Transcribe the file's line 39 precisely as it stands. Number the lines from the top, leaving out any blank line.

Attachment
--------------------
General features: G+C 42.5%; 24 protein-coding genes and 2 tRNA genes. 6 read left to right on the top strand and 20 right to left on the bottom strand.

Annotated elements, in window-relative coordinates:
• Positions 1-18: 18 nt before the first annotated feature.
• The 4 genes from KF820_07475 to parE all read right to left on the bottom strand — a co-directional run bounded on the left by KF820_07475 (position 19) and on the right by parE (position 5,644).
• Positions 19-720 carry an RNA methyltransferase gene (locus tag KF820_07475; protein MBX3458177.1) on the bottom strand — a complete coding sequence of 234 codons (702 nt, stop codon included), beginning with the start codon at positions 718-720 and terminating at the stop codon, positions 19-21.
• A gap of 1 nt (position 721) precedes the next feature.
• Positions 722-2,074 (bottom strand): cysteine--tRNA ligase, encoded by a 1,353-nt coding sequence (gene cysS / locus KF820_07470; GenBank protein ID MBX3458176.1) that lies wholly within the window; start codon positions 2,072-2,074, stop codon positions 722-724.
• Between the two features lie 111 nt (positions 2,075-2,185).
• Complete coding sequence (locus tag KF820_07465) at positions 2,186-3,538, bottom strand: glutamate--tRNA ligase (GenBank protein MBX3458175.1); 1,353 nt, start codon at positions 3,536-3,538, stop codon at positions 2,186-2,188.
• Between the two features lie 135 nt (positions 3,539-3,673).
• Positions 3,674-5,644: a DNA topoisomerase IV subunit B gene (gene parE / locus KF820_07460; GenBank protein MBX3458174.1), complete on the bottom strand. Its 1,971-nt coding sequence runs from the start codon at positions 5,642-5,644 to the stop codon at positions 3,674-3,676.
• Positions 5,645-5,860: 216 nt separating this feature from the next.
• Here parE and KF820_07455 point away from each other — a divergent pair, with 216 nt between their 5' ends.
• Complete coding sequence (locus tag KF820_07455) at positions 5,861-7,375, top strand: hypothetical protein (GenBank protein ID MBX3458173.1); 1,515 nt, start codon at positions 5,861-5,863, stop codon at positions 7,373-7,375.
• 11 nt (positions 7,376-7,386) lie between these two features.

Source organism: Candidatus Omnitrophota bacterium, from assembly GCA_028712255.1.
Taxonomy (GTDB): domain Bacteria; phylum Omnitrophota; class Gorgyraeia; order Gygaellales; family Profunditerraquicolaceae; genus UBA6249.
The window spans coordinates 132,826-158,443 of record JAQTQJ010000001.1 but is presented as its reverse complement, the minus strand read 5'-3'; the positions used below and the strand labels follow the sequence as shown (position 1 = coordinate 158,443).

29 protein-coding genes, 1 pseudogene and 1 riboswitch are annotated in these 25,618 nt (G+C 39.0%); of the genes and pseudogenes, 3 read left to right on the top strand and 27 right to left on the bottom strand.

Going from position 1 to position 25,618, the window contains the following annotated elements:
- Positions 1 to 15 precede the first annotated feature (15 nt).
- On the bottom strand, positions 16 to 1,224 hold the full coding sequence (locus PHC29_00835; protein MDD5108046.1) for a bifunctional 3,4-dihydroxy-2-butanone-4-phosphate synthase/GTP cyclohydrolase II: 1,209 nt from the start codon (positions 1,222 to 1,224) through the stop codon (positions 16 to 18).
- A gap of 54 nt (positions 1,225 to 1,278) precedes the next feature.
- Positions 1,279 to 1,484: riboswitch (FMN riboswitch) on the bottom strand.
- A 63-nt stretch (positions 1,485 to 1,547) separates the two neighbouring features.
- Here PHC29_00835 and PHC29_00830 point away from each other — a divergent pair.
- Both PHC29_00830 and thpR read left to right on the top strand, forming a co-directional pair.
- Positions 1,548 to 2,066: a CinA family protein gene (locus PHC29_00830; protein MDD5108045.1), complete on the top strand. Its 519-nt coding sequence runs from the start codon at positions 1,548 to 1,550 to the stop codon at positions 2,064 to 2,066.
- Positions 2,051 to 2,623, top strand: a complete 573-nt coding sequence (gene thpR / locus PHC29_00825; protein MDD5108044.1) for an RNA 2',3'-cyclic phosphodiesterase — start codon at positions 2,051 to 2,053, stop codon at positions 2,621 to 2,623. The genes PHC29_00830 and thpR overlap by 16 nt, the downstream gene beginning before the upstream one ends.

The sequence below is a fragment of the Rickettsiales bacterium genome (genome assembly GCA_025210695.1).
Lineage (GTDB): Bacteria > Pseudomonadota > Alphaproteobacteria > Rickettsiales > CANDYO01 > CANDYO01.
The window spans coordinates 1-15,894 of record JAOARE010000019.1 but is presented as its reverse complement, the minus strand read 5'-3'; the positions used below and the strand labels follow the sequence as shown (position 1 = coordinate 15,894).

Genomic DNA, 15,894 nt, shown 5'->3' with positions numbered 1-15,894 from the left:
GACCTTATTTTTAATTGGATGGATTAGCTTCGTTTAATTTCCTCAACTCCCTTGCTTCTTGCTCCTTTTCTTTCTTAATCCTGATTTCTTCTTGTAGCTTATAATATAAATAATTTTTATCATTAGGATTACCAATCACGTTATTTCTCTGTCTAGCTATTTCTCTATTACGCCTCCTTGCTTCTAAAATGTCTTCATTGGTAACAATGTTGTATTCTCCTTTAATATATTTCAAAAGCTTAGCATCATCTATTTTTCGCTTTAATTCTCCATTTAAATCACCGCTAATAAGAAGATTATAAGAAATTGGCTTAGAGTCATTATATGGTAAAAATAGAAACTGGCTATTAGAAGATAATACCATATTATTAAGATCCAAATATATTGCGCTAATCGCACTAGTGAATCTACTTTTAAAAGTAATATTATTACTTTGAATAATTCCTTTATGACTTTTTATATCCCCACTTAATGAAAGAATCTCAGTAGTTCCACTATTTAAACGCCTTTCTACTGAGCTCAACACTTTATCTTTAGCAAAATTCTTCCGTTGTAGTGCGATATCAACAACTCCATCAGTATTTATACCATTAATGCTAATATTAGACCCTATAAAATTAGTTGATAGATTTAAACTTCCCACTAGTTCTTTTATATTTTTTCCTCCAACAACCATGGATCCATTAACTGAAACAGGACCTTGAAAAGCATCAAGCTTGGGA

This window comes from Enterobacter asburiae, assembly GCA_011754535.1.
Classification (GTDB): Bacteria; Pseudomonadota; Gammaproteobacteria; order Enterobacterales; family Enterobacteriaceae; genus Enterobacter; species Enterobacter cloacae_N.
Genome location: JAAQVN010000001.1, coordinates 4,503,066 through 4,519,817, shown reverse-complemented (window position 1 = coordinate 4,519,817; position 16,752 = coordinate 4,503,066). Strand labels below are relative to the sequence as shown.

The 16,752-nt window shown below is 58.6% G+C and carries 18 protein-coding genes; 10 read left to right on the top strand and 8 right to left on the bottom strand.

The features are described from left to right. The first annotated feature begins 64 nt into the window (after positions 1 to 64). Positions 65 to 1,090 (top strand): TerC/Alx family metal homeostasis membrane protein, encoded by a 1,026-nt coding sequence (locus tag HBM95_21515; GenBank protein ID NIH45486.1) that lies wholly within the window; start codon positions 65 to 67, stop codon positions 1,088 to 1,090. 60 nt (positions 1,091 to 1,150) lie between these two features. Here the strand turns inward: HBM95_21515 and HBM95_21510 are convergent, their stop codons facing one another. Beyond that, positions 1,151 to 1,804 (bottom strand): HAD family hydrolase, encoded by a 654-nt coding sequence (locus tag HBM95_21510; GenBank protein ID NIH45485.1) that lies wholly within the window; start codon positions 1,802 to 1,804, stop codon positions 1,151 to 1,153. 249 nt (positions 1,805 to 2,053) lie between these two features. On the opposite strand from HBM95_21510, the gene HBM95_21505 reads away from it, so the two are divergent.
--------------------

The features are described from left to right. The first annotated feature begins 64 nt into the window (after positions 1 to 64). Positions 65 to 1,090 (top strand): TerC/Alx family metal homeostasis membrane protein, encoded by a 1,026-nt coding sequence (locus tag HBM95_21515; GenBank protein ID NIH45486.1) that lies wholly within the window; start codon positions 65 to 67, stop codon positions 1,088 to 1,090. 60 nt (positions 1,091 to 1,150) lie between these two features. Here the strand turns inward: HBM95_21515 and HBM95_21510 are convergent, their stop codons facing one another. Beyond that, positions 1,151 to 1,804 (bottom strand): HAD family hydrolase, encoded by a 654-nt coding sequence (locus tag HBM95_21510; GenBank protein ID NIH45485.1) that lies wholly within the window; start codon positions 1,802 to 1,804, stop codon positions 1,151 to 1,153. 249 nt (positions 1,805 to 2,053) lie between these two features. On the opposite strand from HBM95_21510, the gene HBM95_21505 reads away from it, so the two are divergent.